Stark shares that excitement. “Our heritage isn’t just bricks, or even the natural landscape, although it incorporates those factors. Heritage is the foundation – the grounding influence of how we live our lives,” said Stark. “All those things are the landmarks of our lives, they’re what gives us grounding and stability.”

Further information on the town hall meeting, the online survey and the heritage plan can be found at oakbaybc.org.

Just Posted

Cheyenne, six, Savannah, three, and Jeremiah Sinclair, 8, were out on walk with their mother on June 4 when they discovered the first of several hundred fish that died after bleach leaked into Reay Creek. (Wolf Depner/News Staff)
Spill in Sidney’s Reay Creek turns into ecological lesson for local children

Federal-provincial investigation ongoing into what appears to be a bleach spill

Law Enforcement Torch Run in support of Special Olympics B.C. kicks off with a run at Swan Lake on June 6. The virtual fundraiser runs until June 20. (Saanich Police/Twitter)
Torch run seeks to scorch previous fundraiser, targets $75,000 for Special Olympics

Global movement shoots for 40,000 km in honour of the 40th anniversary

Victoria Truth Centre and Long-term Inmates Now in the Community (L.I.N.C.) Society are hoping to replicate in Langford the format used on Emma’s Farm in Mission, pictured here. (Patrick Penner/Black Press Media)
Victoria Truth Centre hopes to grow transformative justice in Langford

Purchase proposal would see offenders, survivors and families work on organic vegetable farm

Tyson Muzzillo, regional manager of BC Cannabis Store, welcomes shoppers to their Uptown location, opening on June 16. (Megan Atkins-Baker/News Staff)
Government-run cannabis store opening at Saanich’s Uptown

BC Cannabis Store the first for government in Greater Victoria, 27th in province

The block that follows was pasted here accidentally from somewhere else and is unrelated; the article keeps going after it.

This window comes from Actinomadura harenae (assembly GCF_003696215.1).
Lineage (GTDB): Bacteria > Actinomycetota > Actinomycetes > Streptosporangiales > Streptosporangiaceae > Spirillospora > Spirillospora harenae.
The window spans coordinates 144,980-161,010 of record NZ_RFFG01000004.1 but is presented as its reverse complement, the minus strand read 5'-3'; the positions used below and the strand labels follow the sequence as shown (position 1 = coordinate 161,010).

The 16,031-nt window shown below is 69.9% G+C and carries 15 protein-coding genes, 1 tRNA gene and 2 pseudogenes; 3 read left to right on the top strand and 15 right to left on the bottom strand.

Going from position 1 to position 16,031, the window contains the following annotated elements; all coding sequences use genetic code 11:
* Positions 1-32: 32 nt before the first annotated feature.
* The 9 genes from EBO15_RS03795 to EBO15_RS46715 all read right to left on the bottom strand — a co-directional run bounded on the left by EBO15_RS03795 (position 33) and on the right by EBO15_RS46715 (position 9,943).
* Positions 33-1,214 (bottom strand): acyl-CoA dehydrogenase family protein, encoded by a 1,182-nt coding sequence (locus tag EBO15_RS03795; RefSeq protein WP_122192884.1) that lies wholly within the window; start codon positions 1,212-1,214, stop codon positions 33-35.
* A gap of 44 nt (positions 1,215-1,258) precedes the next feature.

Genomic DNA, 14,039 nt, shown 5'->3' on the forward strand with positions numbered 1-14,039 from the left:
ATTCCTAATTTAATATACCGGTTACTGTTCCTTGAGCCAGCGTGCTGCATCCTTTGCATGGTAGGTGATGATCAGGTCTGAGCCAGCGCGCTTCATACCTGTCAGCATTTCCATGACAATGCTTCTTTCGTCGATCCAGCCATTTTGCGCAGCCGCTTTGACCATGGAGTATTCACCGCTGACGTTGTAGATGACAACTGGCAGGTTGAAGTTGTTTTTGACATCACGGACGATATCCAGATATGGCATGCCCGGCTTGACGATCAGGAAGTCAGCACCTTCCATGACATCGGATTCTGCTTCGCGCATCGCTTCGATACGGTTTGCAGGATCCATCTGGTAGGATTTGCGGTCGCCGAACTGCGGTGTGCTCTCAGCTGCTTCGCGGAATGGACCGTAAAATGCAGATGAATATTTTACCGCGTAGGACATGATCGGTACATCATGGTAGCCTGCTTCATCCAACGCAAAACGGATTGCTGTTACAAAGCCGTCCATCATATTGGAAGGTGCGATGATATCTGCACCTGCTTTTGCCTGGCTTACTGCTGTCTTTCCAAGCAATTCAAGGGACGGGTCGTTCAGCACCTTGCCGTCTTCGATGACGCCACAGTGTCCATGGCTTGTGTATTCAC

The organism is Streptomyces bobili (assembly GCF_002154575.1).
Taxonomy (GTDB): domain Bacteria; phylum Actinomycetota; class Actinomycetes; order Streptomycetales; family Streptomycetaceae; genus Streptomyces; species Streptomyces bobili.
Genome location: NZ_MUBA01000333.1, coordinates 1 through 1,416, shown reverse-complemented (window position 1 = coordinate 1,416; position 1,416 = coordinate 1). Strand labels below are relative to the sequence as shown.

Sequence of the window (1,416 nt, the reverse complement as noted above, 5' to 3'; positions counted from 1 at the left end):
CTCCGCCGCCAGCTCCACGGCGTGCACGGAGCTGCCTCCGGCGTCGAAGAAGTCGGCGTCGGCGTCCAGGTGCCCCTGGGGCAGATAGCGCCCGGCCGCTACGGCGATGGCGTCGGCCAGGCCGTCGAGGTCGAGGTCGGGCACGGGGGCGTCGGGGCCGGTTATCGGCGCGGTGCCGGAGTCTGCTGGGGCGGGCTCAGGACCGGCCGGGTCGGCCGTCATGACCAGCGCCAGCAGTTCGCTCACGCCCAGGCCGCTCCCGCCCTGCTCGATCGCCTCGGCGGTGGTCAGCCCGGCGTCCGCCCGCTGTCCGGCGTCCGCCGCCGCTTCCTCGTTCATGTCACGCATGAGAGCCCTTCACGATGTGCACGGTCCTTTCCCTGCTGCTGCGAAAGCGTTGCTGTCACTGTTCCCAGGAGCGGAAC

Mural artist Paul Archer will soon begin work on a piece on the rear of a building at 100 Burnside Road West. (Gorge Tillicum Community Association)
Back of Burnside building in Saanich to feature mural of hope and positivity

Artist Paul Archer says subject will inspire memories, depict children’s future, sunshine, flowers

People watch a car burn during a riot following game 7 of the NHL Stanley Cup final in downtown Vancouver, B.C., in this June 15, 2011 photo. THE CANADIAN PRESS/Geoff Howe
10 years ago: Where were you during the 2011 Vancouver Stanley Cup Riots?

Smashed-in storefronts, looting, garbage can fires and overturned cars some of the damage remembered today

(Black Press Media file)
Dirty money: Canadian currency the most germ-filled in the world, survey suggests

Canadian plastic currency was found to contain 209 bacterial cultures

(pixabay file shot)
B.C. ombudsperson labels youth confinement in jail ‘unsafe,’ calls for changes

Review states a maximum of 22 hours for youth, aged 12 from to 17, to be placed in solitary

Eleonore Alamillo-Laberge, 6, reads a book in Ottawa on Monday, June 12, 2017. THE CANADIAN PRESS/Sean Kilpatrick
Parents will need to fight ‘COVID learning slump’ over summer: B.C. literacy experts

Parents who play an active role in educating their children this summer can reverse the slump by nearly 80%, says Janet Mort

The border crossing on Highway 11 in Abbotsford heading south (file)
Western premiers call for clarity, timelines on international travel, reopening rules

Trudeau has called Thursday meeting, premiers say they expect to leave that meeting with a plan

The B.C. government’s vaccine booking website is busy processing second-dose appointments, with more than 76 per cent of adults having received a first dose. THE CANADIAN PRESS/Jonathan Hayward
B.C.’s COVID-19 infections, hospitalizations stable for Tuesday

108 new confirmed cases, 139 in hospital, 39 in intensive care

Cowichan Tribes man Adrian Sylvester is worried that he was targetted by a trailer hitch thrown from a vehicle. (Facebook photo)
Cowichan Tribes man worried he was target of trailer hitch

Adrian Sylvester says no one has reported a missing hitch after one nearly hit him

Graeme Roberts, who was mayor of Nanaimo from 1984-86, died this month at age 89. (Photo courtesy Nanaimo Community Archives)
City of Nanaimo flags at half-mast as former mayor Graeme Roberts dies at 89

‘Giant-killer’ beat out Frank Ney in mayoral election in 1984

Most Read